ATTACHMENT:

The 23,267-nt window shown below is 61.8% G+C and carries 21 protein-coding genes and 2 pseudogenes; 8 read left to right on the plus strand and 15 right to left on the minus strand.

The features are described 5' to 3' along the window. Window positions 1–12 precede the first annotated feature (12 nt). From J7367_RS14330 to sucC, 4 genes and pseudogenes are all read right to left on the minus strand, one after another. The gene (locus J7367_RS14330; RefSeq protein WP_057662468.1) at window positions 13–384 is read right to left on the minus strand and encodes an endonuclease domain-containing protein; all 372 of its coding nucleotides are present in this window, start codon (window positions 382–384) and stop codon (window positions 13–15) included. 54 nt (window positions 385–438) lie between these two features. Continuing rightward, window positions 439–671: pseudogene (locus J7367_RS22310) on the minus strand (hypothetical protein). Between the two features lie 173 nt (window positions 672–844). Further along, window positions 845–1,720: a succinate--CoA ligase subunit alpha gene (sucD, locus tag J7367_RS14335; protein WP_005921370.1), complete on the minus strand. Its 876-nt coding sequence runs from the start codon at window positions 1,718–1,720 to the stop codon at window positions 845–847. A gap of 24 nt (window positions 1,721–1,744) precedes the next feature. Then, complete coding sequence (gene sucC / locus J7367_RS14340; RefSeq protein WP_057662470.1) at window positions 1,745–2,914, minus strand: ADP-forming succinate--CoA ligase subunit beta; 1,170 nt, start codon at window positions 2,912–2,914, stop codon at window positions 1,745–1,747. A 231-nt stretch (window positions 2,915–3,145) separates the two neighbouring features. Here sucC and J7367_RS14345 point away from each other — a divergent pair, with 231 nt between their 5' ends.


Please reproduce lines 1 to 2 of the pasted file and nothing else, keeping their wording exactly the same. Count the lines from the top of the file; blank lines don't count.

The 23,267-nt window shown below is 61.8% G+C and carries 21 protein-coding genes and 2 pseudogenes; 8 read left to right on the plus strand and 15 right to left on the minus strand.

The features are described 5' to 3' along the window. Window positions 1–12 precede the first annotated feature (12 nt). From J7367_RS14330 to sucC, 4 genes and pseudogenes are all read right to left on the minus strand, one after another. The gene (locus J7367_RS14330; RefSeq protein WP_057662468.1) at window positions 13–384 is read right to left on the minus strand and encodes an endonuclease domain-containing protein; all 372 of its coding nucleotides are present in this window, start codon (window positions 382–384) and stop codon (window positions 13–15) included. 54 nt (window positions 385–438) lie between these two features. Continuing rightward, window positions 439–671: pseudogene (locus J7367_RS22310) on the minus strand (hypothetical protein). Between the two features lie 173 nt (window positions 672–844). Further along, window positions 845–1,720: a succinate--CoA ligase subunit alpha gene (sucD, locus tag J7367_RS14335; protein WP_005921370.1), complete on the minus strand. Its 876-nt coding sequence runs from the start codon at window positions 1,718–1,720 to the stop codon at window positions 845–847. A gap of 24 nt (window positions 1,721–1,744) precedes the next feature. Then, complete coding sequence (gene sucC / locus J7367_RS14340; RefSeq protein WP_057662470.1) at window positions 1,745–2,914, minus strand: ADP-forming succinate--CoA ligase subunit beta; 1,170 nt, start codon at window positions 2,912–2,914, stop codon at window positions 1,745–1,747. A 231-nt stretch (window positions 2,915–3,145) separates the two neighbouring features. Here sucC and J7367_RS14345 point away from each other — a divergent pair, with 231 nt between their 5' ends.